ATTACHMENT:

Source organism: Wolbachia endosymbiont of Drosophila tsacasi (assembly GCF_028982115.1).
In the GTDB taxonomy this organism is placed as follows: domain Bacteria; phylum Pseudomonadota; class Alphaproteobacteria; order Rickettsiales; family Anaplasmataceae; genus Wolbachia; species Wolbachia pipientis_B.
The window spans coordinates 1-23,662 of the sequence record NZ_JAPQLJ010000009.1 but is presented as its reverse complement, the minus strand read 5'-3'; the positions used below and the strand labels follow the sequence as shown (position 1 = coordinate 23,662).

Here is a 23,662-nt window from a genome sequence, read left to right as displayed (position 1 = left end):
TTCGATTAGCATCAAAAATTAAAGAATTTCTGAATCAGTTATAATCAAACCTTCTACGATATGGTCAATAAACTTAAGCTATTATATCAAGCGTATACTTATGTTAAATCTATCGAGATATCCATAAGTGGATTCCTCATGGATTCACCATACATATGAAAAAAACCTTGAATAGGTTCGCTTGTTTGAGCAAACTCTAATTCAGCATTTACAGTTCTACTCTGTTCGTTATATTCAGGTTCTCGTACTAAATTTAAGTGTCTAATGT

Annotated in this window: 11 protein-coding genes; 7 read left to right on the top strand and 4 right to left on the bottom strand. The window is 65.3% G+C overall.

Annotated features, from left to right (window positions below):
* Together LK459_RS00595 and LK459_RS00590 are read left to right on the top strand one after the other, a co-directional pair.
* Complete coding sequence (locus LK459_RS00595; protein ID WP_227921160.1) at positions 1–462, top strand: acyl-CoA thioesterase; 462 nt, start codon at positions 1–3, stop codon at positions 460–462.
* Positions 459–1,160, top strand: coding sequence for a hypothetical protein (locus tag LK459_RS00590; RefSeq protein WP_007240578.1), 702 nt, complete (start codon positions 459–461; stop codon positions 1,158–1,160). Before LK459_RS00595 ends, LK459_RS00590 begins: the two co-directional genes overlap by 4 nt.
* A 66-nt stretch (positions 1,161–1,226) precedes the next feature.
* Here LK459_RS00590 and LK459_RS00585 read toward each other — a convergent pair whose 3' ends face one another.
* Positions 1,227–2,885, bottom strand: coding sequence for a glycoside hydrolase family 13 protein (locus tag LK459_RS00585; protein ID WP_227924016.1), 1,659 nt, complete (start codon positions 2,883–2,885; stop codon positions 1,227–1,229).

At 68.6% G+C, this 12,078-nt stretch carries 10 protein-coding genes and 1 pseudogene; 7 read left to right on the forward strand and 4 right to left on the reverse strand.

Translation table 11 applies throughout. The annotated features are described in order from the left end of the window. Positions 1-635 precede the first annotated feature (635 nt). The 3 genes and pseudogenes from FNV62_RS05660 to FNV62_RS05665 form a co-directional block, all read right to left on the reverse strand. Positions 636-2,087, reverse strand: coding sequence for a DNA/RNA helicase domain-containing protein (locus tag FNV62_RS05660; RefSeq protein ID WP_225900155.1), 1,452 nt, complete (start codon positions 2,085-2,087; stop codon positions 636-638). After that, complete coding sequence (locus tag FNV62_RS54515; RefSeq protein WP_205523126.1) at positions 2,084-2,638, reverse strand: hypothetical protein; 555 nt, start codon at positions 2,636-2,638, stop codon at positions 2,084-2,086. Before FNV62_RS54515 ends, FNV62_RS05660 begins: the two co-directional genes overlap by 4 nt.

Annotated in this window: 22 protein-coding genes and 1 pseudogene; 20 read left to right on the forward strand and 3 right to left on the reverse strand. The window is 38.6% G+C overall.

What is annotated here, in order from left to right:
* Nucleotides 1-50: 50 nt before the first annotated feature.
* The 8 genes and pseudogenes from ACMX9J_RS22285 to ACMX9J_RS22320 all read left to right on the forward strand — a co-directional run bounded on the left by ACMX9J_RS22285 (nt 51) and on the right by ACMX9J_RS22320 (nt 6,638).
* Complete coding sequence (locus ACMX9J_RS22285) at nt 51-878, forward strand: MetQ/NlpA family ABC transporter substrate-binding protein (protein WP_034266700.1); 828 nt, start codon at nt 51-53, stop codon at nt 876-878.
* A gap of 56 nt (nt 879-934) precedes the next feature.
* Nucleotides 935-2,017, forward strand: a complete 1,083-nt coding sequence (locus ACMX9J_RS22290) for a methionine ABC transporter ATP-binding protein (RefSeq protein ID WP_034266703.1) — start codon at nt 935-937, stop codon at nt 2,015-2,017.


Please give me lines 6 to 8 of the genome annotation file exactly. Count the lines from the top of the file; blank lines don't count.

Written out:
Annotated in this window: 11 protein-coding genes; 7 read left to right on the top strand and 4 right to left on the bottom strand. The window is 65.3% G+C overall.

Annotated features, from left to right (window positions below):
* Together LK459_RS00595 and LK459_RS00590 are read left to right on the top strand one after the other, a co-directional pair.